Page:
Jonathan Bolton, head of Procam's Manchester operation discusses the challenges of capturing real time footage when following emergency services on call.
Factual programming has seen a revolution. Viewers want more from factual programmes: they no longer want traditional, staid documentaries, but want to see fast-paced in-depth stories with real human interaction behind them. This is where shows like 999: What’s Your Emergency and 24 Hours in A&E come in.
Creating programmes that deliver an in-depth look into real-life stories provides production houses with a number of technical challenges, especially on series where the emergency services are involved. The situations they face can be life or death. Procam Manchester provided equipment to two of the most popular emergency service observational documentaries from the past two years: Channel 4’s 2012 series 999: What’s Your Emergency and the BBC’s 2013 show Keeping Britain Alive: The NHS in a Day. Both built their series around following the emergency services as they dealt with incredible, unplanned and often highly sensitive stories across Britain.
Johnni Javier, Line Producer at Blast Films, the production company behind 999: What’s Your Emergency, wanted to maximise the look of the series: it had to be ambitious and real but with beautiful filmic qualities. Javier explains, “The UK audience is getting savvier and want more from ob docs. Broadcasters are looking for editorial content that pushes the boundaries and gives viewers behind the scenes access to life stories. It’s no longer about the shock factor, but about making content thought provoking. It’s not enough to show images exposing drunk people on the street, the viewer wants to know what in their life has brought them to that moment and what we as a nation are doing about it.”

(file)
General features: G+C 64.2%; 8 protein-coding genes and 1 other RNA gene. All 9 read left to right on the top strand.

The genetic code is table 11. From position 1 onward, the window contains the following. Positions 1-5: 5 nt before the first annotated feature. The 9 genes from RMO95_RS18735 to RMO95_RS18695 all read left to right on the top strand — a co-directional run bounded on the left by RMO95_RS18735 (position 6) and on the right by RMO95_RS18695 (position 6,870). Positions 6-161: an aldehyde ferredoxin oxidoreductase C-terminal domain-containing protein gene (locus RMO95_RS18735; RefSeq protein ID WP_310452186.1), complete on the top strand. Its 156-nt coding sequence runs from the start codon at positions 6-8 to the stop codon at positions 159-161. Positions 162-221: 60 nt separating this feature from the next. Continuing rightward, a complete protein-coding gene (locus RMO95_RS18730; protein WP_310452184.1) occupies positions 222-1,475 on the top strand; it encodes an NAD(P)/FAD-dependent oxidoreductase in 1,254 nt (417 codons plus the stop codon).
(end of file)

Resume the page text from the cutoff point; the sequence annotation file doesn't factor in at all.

With shots ranging from speciality camera rigs and high end helicopter shots, through to self shot material and carefully lit master interviews, the crew on 999: What’s Your Emergency had to use every technique in the book to ensure they captured every second of the action.
It was a huge operation with twelve to fifteen camera operators filming at any one time throughout the entire shoot. Three crew members manned the Lancashire call centres awaiting the signal from key ‘cast’ control operators that a call for Blackpool had come in. Meanwhile, the rest of the crew were continuously positioned in the back of police cars and ambulances, often for shifts up to twelve hours long, on high alert for any developing incidents.
The logistical undertaking for the show was vast. To ensure all call centre stories lined up with the emergency services in Blackpool, camera crews in all locations had to work on the same time shifts. However, Javier admits that many of the scenes were down to, “a lot of luck, 999 calls need to remain on the line until the emergency services arrive, so clever editing meant that we were often able to build enough of a story from the shots achieved.”